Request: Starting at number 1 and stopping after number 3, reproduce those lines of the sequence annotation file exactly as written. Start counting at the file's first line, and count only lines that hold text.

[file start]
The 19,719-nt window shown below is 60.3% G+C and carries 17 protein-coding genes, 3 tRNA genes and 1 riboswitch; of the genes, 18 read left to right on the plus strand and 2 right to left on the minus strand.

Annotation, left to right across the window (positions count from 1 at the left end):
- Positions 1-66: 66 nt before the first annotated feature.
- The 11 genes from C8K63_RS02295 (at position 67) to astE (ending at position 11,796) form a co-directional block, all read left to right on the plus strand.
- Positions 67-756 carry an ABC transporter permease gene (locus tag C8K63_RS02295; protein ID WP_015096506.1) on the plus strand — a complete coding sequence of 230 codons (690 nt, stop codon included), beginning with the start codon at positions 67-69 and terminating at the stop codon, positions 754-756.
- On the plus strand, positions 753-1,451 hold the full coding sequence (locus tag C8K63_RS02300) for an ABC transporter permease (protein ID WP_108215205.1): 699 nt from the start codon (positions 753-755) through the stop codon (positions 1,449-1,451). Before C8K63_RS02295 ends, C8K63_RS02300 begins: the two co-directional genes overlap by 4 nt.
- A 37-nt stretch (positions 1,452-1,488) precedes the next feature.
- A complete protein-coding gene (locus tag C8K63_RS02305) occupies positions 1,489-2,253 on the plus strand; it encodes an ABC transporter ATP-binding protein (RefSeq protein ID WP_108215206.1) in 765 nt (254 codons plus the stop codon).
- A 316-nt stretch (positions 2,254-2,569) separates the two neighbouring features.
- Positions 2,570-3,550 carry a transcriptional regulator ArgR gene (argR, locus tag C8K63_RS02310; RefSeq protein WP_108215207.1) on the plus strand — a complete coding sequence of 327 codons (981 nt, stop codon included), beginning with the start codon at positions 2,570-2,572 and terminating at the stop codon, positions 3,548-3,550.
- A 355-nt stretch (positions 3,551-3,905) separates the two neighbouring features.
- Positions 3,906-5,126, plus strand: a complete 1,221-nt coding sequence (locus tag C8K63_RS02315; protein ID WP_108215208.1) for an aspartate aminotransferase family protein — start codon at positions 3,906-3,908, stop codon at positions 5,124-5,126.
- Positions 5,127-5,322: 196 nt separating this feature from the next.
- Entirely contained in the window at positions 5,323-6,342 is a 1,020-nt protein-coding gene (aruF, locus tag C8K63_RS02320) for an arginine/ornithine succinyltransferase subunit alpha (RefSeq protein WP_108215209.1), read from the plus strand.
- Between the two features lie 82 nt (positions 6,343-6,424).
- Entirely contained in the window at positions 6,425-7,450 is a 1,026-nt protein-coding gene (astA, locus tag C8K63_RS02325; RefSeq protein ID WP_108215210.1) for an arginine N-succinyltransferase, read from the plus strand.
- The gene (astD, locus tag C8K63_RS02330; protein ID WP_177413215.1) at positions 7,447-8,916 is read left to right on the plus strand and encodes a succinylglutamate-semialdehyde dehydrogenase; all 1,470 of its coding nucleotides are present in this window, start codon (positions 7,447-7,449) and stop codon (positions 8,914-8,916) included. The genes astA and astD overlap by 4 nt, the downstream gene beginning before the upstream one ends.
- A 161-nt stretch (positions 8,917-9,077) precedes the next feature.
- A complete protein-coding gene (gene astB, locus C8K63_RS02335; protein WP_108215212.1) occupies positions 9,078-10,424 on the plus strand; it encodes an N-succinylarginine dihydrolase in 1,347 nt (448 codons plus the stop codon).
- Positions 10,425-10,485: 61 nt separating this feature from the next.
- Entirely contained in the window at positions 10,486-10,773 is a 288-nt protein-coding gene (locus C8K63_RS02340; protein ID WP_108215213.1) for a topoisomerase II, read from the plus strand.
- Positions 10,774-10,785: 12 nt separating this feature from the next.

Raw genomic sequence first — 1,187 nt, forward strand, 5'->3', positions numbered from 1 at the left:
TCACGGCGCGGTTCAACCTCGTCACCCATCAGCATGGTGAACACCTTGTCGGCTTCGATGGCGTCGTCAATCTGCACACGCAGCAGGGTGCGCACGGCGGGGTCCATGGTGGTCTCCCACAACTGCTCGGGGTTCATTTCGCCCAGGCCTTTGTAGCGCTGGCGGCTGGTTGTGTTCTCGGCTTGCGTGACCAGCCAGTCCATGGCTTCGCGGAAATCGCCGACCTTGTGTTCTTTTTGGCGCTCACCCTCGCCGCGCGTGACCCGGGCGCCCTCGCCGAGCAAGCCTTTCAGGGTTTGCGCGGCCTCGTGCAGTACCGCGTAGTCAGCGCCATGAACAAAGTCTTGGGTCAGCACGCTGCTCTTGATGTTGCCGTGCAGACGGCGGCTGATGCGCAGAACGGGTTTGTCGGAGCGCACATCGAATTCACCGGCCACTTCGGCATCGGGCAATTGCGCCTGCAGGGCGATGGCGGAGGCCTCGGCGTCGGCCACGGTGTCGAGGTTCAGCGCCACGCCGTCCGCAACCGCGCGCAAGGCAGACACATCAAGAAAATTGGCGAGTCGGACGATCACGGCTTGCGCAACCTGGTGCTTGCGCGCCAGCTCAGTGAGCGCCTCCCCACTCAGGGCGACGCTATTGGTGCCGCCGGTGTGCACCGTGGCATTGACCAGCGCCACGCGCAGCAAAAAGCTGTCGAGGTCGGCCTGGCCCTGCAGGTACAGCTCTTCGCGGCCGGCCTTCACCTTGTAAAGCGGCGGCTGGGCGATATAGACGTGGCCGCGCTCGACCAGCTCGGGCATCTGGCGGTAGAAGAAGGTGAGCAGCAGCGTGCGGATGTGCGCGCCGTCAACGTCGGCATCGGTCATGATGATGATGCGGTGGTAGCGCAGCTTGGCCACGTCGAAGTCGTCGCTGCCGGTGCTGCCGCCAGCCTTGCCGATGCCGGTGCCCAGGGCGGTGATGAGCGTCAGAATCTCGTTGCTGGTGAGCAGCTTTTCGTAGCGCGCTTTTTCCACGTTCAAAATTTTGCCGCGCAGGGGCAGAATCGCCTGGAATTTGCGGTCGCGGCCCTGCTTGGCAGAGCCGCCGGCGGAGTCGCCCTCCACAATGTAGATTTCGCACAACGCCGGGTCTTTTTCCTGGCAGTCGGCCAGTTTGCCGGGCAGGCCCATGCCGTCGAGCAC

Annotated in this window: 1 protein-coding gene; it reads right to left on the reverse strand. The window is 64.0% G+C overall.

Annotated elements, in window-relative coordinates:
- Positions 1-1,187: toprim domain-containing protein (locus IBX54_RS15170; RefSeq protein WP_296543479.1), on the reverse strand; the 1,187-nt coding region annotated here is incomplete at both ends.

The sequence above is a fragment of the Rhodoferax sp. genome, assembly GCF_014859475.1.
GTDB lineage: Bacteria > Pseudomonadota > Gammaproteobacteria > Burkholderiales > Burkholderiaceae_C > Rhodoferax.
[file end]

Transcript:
The 19,719-nt window shown below is 60.3% G+C and carries 17 protein-coding genes, 3 tRNA genes and 1 riboswitch; of the genes, 18 read left to right on the plus strand and 2 right to left on the minus strand.

Annotation, left to right across the window (positions count from 1 at the left end):
- Positions 1-66: 66 nt before the first annotated feature.